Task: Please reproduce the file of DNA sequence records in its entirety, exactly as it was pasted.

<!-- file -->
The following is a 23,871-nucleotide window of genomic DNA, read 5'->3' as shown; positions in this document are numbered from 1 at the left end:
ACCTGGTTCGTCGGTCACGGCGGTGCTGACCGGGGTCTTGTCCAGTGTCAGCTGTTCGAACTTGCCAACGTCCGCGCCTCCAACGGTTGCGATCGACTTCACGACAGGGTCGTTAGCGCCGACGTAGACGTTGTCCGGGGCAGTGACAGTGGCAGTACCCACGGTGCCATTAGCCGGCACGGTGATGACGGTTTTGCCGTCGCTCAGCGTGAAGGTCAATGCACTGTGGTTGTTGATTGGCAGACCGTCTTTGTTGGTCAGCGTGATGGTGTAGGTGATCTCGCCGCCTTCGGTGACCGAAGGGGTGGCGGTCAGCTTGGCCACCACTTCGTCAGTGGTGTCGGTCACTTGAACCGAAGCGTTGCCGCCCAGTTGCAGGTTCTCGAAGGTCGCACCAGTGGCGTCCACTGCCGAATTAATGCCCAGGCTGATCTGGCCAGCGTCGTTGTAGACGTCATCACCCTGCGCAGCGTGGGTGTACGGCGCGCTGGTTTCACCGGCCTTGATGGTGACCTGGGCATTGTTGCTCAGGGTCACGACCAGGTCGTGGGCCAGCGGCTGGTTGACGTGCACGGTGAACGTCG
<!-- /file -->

The following is a 23,871-nucleotide window of genomic DNA, read 5'->3' as shown; positions in this document are numbered from 1 at the left end:
ACCTGGTTCGTCGGTCACGGCGGTGCTGACCGGGGTCTTGTCCAGTGTCAGCTGTTCGAACTTGCCAACGTCCGCGCCTCCAACGGTTGCGATCGACTTCACGACAGGGTCGTTAGCGCCGACGTAGACGTTGTCCGGGGCAGTGACAGTGGCAGTACCCACGGTGCCATTAGCCGGCACGGTGATGACGGTTTTGCCGTCGCTCAGCGTGAAGGTCAATGCACTGTGGTTGTTGATTGGCAGACCGTCTTTGTTGGTCAGCGTGATGGTGTAGGTGATCTCGCCGCCTTCGGTGACCGAAGGGGTGGCGGTCAGCTTGGCCACCACTTCGTCAGTGGTGTCGGTCACTTGAACCGAAGCGTTGCCGCCCAGTTGCAGGTTCTCGAAGGTCGCACCAGTGGCGTCCACTGCCGAATTAATGCCCAGGCTGATCTGGCCAGCGTCGTTGTAGACGTCATCACCCTGCGCAGCGTGGGTGTACGGCGCGCTGGTTTCACCGGCCTTGATGGTGACCTGGGCATTGTTGCTCAGGGTCACGACCAGGTCGTGGGCCAGCGGCTGGTTGACGTGCACGGTGAACGTCG